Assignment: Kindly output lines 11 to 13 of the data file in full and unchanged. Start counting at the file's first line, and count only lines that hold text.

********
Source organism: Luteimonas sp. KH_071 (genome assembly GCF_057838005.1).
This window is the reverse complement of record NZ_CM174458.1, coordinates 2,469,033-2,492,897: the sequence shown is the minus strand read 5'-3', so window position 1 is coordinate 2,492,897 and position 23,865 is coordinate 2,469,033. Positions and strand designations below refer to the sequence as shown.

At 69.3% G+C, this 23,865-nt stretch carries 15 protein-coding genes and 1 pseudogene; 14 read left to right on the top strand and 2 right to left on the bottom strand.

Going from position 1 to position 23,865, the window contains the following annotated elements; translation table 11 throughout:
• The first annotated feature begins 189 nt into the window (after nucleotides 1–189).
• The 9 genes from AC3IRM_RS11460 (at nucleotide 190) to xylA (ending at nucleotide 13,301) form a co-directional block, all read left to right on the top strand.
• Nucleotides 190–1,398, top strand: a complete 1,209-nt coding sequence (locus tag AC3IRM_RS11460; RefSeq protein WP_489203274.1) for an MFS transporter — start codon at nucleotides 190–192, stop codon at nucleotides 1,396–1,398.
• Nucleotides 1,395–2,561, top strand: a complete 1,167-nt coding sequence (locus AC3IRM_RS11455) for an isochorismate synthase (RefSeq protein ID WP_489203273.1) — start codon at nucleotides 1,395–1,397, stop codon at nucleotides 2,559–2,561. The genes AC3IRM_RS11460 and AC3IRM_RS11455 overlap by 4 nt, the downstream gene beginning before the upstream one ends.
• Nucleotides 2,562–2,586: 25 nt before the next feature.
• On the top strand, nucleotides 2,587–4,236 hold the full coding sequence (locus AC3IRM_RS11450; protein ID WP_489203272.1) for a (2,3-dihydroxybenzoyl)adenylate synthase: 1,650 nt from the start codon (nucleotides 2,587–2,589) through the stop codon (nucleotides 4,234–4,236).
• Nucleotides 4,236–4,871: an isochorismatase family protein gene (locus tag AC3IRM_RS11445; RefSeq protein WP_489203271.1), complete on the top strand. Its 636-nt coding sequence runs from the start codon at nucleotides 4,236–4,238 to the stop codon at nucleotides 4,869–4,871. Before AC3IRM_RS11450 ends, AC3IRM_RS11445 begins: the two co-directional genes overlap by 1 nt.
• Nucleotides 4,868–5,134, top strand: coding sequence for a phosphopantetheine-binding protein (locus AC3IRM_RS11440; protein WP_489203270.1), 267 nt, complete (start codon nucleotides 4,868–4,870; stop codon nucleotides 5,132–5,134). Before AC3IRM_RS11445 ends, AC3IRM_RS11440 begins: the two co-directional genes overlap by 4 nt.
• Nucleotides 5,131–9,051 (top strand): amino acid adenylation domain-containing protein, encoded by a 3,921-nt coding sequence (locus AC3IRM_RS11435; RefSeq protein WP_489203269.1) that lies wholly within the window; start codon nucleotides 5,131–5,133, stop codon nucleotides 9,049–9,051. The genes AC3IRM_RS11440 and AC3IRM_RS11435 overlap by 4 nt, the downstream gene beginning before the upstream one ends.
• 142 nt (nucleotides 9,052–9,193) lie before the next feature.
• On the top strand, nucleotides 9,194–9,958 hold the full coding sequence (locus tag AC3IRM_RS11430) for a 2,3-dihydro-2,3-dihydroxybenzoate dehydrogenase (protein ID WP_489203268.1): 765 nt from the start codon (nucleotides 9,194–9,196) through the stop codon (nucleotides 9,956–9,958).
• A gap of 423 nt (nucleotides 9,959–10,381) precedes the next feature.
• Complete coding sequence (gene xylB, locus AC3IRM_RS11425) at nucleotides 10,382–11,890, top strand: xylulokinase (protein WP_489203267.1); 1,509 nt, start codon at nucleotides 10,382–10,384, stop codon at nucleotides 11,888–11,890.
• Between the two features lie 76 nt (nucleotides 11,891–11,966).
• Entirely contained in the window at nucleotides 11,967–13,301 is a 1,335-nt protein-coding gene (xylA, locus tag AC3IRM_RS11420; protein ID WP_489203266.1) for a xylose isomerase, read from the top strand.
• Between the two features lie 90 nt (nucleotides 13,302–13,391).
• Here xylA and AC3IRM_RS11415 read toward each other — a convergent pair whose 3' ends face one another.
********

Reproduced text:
• Nucleotides 4,236–4,871: an isochorismatase family protein gene (locus tag AC3IRM_RS11445; RefSeq protein WP_489203271.1), complete on the top strand. Its 636-nt coding sequence runs from the start codon at nucleotides 4,236–4,238 to the stop codon at nucleotides 4,869–4,871. Before AC3IRM_RS11450 ends, AC3IRM_RS11445 begins: the two co-directional genes overlap by 1 nt.
• Nucleotides 4,868–5,134, top strand: coding sequence for a phosphopantetheine-binding protein (locus AC3IRM_RS11440; protein WP_489203270.1), 267 nt, complete (start codon nucleotides 4,868–4,870; stop codon nucleotides 5,132–5,134). Before AC3IRM_RS11445 ends, AC3IRM_RS11440 begins: the two co-directional genes overlap by 4 nt.
• Nucleotides 5,131–9,051 (top strand): amino acid adenylation domain-containing protein, encoded by a 3,921-nt coding sequence (locus AC3IRM_RS11435; RefSeq protein WP_489203269.1) that lies wholly within the window; start codon nucleotides 5,131–5,133, stop codon nucleotides 9,049–9,051. The genes AC3IRM_RS11440 and AC3IRM_RS11435 overlap by 4 nt, the downstream gene beginning before the upstream one ends.